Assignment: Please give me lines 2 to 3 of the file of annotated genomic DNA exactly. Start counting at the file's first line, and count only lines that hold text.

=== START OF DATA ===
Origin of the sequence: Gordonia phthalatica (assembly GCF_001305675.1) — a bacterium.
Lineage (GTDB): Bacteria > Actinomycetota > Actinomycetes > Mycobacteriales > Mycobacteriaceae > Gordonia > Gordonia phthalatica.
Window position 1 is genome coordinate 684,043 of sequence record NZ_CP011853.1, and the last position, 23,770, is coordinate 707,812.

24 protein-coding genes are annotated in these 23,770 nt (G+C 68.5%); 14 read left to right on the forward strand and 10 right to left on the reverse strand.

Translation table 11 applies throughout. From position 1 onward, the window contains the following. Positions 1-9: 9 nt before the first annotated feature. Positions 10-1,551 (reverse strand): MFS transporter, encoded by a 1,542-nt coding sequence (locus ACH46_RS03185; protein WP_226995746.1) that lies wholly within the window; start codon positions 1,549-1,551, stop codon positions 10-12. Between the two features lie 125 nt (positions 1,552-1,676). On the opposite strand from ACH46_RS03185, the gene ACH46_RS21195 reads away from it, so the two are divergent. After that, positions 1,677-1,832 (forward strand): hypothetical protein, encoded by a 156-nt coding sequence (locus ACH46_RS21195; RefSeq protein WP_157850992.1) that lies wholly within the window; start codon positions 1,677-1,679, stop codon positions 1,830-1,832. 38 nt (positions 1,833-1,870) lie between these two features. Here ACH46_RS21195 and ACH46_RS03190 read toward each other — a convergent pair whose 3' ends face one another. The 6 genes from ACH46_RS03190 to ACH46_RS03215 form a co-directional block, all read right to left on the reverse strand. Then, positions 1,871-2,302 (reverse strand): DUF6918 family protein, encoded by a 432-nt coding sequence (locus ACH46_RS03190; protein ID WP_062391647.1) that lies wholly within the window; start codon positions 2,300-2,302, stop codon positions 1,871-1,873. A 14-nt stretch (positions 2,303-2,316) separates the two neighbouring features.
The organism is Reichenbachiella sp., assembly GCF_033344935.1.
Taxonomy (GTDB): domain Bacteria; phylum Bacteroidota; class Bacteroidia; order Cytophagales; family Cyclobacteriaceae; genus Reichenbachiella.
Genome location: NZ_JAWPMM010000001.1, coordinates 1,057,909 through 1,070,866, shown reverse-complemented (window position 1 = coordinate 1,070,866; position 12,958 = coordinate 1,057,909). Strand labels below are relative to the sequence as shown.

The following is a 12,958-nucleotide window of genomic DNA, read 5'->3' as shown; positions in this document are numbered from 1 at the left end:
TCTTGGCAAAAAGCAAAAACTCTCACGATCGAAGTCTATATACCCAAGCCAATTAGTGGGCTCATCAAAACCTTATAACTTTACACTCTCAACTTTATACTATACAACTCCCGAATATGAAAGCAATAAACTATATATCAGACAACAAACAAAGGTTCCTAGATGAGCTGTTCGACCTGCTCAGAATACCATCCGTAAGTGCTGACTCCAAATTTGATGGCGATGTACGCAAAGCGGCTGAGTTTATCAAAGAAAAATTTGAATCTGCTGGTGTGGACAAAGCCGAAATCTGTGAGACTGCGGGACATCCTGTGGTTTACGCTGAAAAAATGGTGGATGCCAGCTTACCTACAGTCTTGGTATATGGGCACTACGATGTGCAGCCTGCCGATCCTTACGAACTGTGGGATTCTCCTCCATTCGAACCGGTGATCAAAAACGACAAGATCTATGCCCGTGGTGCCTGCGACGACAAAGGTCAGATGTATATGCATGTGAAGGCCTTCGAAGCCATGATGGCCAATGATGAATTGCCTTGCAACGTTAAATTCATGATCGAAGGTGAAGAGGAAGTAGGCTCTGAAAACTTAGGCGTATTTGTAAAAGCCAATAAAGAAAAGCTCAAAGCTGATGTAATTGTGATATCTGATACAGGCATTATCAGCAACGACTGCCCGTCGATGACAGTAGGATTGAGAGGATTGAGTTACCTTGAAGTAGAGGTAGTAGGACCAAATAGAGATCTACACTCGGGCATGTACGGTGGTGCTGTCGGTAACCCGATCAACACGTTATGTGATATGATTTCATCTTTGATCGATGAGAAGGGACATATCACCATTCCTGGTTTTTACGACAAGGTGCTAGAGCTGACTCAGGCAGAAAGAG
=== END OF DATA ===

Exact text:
Lineage (GTDB): Bacteria > Actinomycetota > Actinomycetes > Mycobacteriales > Mycobacteriaceae > Gordonia > Gordonia phthalatica.
Window position 1 is genome coordinate 684,043 of sequence record NZ_CP011853.1, and the last position, 23,770, is coordinate 707,812.